The best way to stay ahead in uncertain times may be to throw the books out

In 1993, management theorists Steve Haeckel and Richard Nolan introduced to the business world a concept borrowed from cell biology, “feel-response-adapt. “The idea behind their framework is simple: the advent of information technology has allowed companies to be more flexible and more responsive to changing customer needs and market conditions, leads to a new means of strategic development. Nearly 30 years later, as COVID-19 sends shock waves through global economies, companies have revived the book of adaptations felt as they tried to outgrow the virus.

Working with researchers from International Institute for Disaster Recovery (DRI), my group at National Readiness Leadership Initiative at Harvard University (NPLI) interviewed leaders from nine institutions in sectors including aviation, energy, healthcare, higher education, manufacturing, retail, and technology. As we launch research in 2021, we want to better understand the nature of COVID-19 crisis management across the global economy to help others navigate the ongoing challenges of the global pandemic and prepare for future disruptions.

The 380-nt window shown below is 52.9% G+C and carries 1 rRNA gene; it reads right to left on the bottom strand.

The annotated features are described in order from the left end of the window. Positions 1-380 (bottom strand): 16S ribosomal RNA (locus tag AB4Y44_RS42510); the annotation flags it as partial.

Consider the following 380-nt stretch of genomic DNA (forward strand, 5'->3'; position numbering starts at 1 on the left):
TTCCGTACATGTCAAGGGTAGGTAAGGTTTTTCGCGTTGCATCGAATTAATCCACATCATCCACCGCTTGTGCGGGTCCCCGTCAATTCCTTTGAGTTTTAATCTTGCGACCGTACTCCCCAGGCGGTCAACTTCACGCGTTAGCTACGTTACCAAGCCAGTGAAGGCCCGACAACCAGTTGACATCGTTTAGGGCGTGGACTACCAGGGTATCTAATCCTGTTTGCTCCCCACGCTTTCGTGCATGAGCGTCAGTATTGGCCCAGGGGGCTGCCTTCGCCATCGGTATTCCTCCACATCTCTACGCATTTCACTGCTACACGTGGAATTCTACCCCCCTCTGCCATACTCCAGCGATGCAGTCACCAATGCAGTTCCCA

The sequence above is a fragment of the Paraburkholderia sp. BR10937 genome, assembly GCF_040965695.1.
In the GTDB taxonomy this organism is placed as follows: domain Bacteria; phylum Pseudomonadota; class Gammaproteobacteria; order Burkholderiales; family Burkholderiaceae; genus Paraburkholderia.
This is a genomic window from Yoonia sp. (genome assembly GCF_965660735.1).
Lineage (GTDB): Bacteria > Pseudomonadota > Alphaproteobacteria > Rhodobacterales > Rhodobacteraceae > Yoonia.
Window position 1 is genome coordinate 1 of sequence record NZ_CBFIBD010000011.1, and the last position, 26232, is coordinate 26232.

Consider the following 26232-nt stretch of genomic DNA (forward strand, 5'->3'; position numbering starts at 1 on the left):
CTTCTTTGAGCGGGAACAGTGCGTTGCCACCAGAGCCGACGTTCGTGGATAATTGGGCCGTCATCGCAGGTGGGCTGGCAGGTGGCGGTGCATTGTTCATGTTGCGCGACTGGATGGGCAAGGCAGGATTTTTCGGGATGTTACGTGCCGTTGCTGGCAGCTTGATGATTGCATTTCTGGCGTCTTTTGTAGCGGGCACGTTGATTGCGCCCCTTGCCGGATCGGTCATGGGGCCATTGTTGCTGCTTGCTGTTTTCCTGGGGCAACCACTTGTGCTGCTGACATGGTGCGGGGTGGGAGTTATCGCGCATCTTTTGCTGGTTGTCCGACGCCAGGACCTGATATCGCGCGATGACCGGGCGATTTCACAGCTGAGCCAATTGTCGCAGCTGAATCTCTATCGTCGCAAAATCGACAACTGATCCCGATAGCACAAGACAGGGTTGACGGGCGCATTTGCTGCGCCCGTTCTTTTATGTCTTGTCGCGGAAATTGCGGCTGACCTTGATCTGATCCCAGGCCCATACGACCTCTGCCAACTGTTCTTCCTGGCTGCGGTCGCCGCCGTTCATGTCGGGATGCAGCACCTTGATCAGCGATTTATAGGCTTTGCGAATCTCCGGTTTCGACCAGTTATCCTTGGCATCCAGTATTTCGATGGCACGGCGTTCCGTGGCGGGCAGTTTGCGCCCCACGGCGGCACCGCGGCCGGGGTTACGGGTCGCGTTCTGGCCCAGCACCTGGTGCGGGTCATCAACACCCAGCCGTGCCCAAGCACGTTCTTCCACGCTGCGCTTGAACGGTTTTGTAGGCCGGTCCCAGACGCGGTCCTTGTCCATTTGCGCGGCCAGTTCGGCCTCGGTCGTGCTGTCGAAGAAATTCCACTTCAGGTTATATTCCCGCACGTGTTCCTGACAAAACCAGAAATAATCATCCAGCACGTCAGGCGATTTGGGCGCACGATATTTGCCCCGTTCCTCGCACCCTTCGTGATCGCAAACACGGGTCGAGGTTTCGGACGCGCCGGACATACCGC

What we found were disclosures and instructions. Every organization we interviewed feel, answeredand adapt somehow. At the beginning of the pandemic, countless organizations operated in China feel brewing incidents in Wuhan through communication channels with employees and suppliers. When it became clear that supply chains and other operations would be disrupted, organizations began to plan scenarios to shift production, staff, and secure key supplies.

As the virus spread to Europe, many senior executives answered by prioritizing the health and safety of their employees. As one study participant noted, “The CEO has unequivocally stated that the company will do everything necessary to protect our employees, even though it would hurt the situation.” our finances.” Indeed, throughout our research, we have heard several variations of the mantra “Do the right thing.”